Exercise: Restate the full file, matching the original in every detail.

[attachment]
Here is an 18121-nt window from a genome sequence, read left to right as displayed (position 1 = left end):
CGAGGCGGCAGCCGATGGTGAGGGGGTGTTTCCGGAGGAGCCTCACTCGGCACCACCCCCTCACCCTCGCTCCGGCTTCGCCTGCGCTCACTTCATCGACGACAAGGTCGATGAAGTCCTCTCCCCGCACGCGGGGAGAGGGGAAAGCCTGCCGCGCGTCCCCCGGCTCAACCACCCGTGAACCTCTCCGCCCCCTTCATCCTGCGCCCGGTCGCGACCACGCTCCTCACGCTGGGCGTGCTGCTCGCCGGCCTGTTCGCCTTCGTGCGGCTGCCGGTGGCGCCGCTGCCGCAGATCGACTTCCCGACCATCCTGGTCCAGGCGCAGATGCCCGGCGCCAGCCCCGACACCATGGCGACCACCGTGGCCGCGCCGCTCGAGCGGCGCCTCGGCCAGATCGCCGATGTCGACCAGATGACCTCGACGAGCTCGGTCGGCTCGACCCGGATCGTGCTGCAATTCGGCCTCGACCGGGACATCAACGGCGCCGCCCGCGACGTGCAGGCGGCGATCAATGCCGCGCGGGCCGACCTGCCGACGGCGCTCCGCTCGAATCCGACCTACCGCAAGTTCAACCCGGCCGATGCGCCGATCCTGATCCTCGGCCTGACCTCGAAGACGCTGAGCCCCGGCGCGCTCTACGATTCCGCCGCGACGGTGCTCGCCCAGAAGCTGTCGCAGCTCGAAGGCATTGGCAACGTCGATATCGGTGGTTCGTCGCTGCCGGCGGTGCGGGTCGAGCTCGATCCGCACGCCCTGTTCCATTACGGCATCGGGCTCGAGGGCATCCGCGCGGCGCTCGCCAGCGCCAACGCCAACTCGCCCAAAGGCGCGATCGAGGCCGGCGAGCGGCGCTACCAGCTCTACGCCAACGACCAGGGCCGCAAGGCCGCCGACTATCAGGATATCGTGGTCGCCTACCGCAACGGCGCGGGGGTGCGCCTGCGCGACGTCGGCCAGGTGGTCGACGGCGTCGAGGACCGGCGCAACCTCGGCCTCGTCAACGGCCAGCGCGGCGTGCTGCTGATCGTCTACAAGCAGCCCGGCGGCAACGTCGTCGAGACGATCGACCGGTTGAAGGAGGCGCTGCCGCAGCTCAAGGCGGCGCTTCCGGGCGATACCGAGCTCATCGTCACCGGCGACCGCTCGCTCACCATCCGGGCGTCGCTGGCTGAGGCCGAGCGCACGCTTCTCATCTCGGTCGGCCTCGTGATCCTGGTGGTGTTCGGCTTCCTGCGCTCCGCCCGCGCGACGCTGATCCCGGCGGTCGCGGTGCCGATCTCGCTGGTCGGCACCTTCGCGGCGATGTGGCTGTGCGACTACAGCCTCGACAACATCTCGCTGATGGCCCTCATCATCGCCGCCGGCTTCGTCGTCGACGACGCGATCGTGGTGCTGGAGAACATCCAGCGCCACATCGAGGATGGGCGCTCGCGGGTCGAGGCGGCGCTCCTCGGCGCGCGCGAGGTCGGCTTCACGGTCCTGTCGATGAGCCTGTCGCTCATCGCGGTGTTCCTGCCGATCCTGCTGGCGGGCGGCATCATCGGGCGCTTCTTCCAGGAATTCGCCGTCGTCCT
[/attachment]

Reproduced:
Here is an 18121-nt window from a genome sequence, read left to right as displayed (position 1 = left end):
CGAGGCGGCAGCCGATGGTGAGGGGGTGTTTCCGGAGGAGCCTCACTCGGCACCACCCCCTCACCCTCGCTCCGGCTTCGCCTGCGCTCACTTCATCGACGACAAGGTCGATGAAGTCCTCTCCCCGCACGCGGGGAGAGGGGAAAGCCTGCCGCGCGTCCCCCGGCTCAACCACCCGTGAACCTCTCCGCCCCCTTCATCCTGCGCCCGGTCGCGACCACGCTCCTCACGCTGGGCGTGCTGCTCGCCGGCCTGTTCGCCTTCGTGCGGCTGCCGGTGGCGCCGCTGCCGCAGATCGACTTCCCGACCATCCTGGTCCAGGCGCAGATGCCCGGCGCCAGCCCCGACACCATGGCGACCACCGTGGCCGCGCCGCTCGAGCGGCGCCTCGGCCAGATCGCCGATGTCGACCAGATGACCTCGACGAGCTCGGTCGGCTCGACCCGGATCGTGCTGCAATTCGGCCTCGACCGGGACATCAACGGCGCCGCCCGCGACGTGCAGGCGGCGATCAATGCCGCGCGGGCCGACCTGCCGACGGCGCTCCGCTCGAATCCGACCTACCGCAAGTTCAACCCGGCCGATGCGCCGATCCTGATCCTCGGCCTGACCTCGAAGACGCTGAGCCCCGGCGCGCTCTACGATTCCGCCGCGACGGTGCTCGCCCAGAAGCTGTCGCAGCTCGAAGGCATTGGCAACGTCGATATCGGTGGTTCGTCGCTGCCGGCGGTGCGGGTCGAGCTCGATCCGCACGCCCTGTTCCATTACGGCATCGGGCTCGAGGGCATCCGCGCGGCGCTCGCCAGCGCCAACGCCAACTCGCCCAAAGGCGCGATCGAGGCCGGCGAGCGGCGCTACCAGCTCTACGCCAACGACCAGGGCCGCAAGGCCGCCGACTATCAGGATATCGTGGTCGCCTACCGCAACGGCGCGGGGGTGCGCCTGCGCGACGTCGGCCAGGTGGTCGACGGCGTCGAGGACCGGCGCAACCTCGGCCTCGTCAACGGCCAGCGCGGCGTGCTGCTGATCGTCTACAAGCAGCCCGGCGGCAACGTCGTCGAGACGATCGACCGGTTGAAGGAGGCGCTGCCGCAGCTCAAGGCGGCGCTTCCGGGCGATACCGAGCTCATCGTCACCGGCGACCGCTCGCTCACCATCCGGGCGTCGCTGGCTGAGGCCGAGCGCACGCTTCTCATCTCGGTCGGCCTCGTGATCCTGGTGGTGTTCGGCTTCCTGCGCTCCGCCCGCGCGACGCTGATCCCGGCGGTCGCGGTGCCGATCTCGCTGGTCGGCACCTTCGCGGCGATGTGGCTGTGCGACTACAGCCTCGACAACATCTCGCTGATGGCCCTCATCATCGCCGCCGGCTTCGTCGTCGACGACGCGATCGTGGTGCTGGAGAACATCCAGCGCCACATCGAGGATGGGCGCTCGCGGGTCGAGGCGGCGCTCCTCGGCGCGCGCGAGGTCGGCTTCACGGTCCTGTCGATGAGCCTGTCGCTCATCGCGGTGTTCCTGCCGATCCTGCTGGCGGGCGGCATCATCGGGCGCTTCTTCCAGGAATTCGCCGTCGTCCT